Open-Ended Questions vs. Closed-Ended Questions

Posted by Guest Blogger

Jan 28, 2009 8:30:00 AM

Recently we had a user who had written a questionnaire with 40 open-ended questions. It was easy to write and easy to set up in Vovici v4 (every question was an essay question). Alas, it was not at all easy to analyze. Our user had to read a list of verbatim responses for every question, then categorize them and tally the categories.

If open-ended questions are easy to write, but hard to analyze, then closed-ended questions can be hard to write but easy to analyze. The difficulty in creating a closed-ended question is coming up with the appropriate choice list, a list that covers the most common answers and doesn't bias responses.

For instance, it is easy to ask:

what is your favorite color

Do this, though, and you will get results something like this:









fire engine red









sea green






sky blue


blue r0x!!





While sorting and categorizing colors is not as difficult as sorting and categorizing lists of products and vendors (something I did a lot of early in my career), it can still be a time-consuming and unnecessary step.

The solution is usually quite simple: give the user a list of choices to select from. For years, when demonstrating the word processor UI of our survey software, I would begin with this example:


Red-Orange-Yellow... that choice list is simply the ROY G. BIV mnemonic I learned for the color spectrum in eighth grade (thank you, Mr. Gesacion!). However, I don't think many people other than Amy Ray and Emily Saliers have "indigo" for a favorite color. Clearly, I never intended to field this particular question, but it does make the point that careful thought must be given to writing the choice list.

For instance, here's an example poll I found that offers too many choices:

Clearly, this wasn't intended as serious research, but it does illustrate some best practices people often fail to follow when coming up with choices.

Best Practices for Writing Closed-Ended Questions

  1. Make sure the list contains all common choices. Have a co-worker review the list to make sure no obvious choices are missing. How can you ask people their favorite color and leave out one of the primary colors?! A co-worker should have quickly spotted that "Yellow" was missing from the choice list. (For more on this point, see Favorite Color Survey Results: How Short Choice Lists Lead to Wrong Answers.)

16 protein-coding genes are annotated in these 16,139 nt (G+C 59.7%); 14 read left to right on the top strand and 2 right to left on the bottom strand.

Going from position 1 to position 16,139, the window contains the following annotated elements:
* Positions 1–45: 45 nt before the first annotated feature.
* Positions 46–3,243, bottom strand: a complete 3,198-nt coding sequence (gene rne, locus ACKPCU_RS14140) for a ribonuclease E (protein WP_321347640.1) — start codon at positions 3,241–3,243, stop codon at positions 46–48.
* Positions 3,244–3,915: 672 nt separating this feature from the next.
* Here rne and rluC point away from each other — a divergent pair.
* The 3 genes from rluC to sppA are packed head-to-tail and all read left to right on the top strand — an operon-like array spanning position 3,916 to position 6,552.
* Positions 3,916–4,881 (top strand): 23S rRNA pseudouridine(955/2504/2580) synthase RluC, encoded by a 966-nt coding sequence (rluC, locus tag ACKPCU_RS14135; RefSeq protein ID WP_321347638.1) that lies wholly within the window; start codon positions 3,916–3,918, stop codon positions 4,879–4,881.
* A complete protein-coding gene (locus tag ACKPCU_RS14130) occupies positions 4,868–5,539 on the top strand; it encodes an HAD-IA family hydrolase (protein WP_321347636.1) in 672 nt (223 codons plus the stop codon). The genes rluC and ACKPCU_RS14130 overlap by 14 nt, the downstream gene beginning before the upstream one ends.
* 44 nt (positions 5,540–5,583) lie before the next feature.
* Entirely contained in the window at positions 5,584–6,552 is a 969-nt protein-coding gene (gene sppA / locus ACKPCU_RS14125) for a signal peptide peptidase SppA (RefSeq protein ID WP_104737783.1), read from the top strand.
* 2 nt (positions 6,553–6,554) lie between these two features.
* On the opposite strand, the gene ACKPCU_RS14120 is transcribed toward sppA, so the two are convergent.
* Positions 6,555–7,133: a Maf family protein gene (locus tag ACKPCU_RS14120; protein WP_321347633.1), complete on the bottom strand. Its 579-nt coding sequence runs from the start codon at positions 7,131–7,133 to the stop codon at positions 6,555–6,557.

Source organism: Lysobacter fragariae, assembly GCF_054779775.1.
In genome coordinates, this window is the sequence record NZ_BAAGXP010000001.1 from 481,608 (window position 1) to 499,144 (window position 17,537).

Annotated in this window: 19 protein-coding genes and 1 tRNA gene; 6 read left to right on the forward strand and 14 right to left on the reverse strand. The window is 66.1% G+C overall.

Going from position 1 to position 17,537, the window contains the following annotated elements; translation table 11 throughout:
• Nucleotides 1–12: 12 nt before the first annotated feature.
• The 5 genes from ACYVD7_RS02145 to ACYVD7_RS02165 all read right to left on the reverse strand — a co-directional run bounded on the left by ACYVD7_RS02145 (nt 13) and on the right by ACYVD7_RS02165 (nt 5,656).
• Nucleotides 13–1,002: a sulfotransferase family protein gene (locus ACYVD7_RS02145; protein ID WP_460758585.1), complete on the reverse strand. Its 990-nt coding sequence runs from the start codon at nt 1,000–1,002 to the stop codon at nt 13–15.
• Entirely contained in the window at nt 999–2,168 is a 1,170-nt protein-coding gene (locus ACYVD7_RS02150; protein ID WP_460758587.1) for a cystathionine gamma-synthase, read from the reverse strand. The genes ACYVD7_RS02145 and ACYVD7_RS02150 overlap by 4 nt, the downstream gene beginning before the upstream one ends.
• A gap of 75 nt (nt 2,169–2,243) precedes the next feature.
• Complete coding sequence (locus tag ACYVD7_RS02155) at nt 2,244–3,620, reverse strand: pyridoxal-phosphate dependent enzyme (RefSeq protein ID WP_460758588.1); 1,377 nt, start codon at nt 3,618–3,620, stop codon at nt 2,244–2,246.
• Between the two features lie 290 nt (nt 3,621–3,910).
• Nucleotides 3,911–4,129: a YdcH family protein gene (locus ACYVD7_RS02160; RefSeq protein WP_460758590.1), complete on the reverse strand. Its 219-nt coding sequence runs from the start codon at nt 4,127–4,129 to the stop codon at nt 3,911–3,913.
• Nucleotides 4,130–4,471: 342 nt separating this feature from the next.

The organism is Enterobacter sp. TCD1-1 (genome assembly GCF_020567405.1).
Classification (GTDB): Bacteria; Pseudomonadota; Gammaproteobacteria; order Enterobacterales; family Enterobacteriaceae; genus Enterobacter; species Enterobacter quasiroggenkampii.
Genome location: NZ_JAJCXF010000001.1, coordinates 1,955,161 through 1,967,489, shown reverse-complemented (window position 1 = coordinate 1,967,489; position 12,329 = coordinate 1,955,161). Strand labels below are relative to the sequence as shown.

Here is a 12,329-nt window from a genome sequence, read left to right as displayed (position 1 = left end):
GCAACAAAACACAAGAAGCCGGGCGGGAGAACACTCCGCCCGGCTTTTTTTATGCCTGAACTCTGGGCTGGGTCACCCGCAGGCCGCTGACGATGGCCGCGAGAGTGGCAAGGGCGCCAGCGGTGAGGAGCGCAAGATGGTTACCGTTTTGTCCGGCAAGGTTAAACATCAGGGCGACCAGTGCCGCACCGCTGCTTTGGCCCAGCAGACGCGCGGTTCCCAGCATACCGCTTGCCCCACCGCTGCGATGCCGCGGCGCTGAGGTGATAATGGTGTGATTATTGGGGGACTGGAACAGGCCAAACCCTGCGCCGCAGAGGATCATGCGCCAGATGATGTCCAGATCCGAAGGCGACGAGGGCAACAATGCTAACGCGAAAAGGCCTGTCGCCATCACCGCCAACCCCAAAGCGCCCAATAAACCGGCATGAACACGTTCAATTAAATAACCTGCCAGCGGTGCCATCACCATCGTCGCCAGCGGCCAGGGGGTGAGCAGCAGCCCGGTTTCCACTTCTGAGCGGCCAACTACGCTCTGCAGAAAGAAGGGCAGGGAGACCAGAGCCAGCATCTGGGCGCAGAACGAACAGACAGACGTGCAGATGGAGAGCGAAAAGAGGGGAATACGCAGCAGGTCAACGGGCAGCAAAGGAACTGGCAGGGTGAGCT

2. Provide the respondent with an "Other - please specify" choice where they can type in their answer if no other choice is appropriate. This is an important "escape valve", so that you don't need to worry if you missed some minor choices. It also lets you purposefully leave out the hot-pink choices. You may need to categorize and tally the answers to this part of the question, if many people select "Other", but usually it's such a small percentage of overall responses that you don't need to.
  3. Try not to clutter the list with unlikely choices. No one selected "Magenta" or "Hot Pink" and only one respondent selected "Maroon" or "Gray". Which choices will be unpopular can be difficult to determine in advance of course; in fact, I just wrote a question on Monday with only four choices: we fielded it Tuesday and one choice was not selected by any of the 140+ respondents. Oops! Some choice lists you will refine as you field the question in subsequent surveys. When in doubt, include the choice.
  4. Arrange the choices in a logical order. Why aren't "Sky Blue", "Lime Green" and "Hot Pink" next to their base colors? Why isn't the list in some type of order, rather than reflecting one choice after the next, stream-of-consciousness style? The appropriate order for your choice list may be numeric order (for salary ranges, for instance) or some other natural order. If nothing suggests itself, sort alphabetically.

Sometimes, though, you simply can't anticipate in advance how respondents might answer. In that case, use an open-ended question but field your survey to a small sample. Once you get about 30 responses, reading the results should help you to craft a good choice list. Then write a fuller questionnaire with what you learned and field it to a larger sample.

Finally, it should be noted that the choose-one-and-specify question is really a hybrid question, mixing a closed-ended list with an open-ended response. As a result, it represents the best of both worlds as a question type. Sometimes you don't have to choose between using open-ended and closed-ended questions!

Topics: survey software

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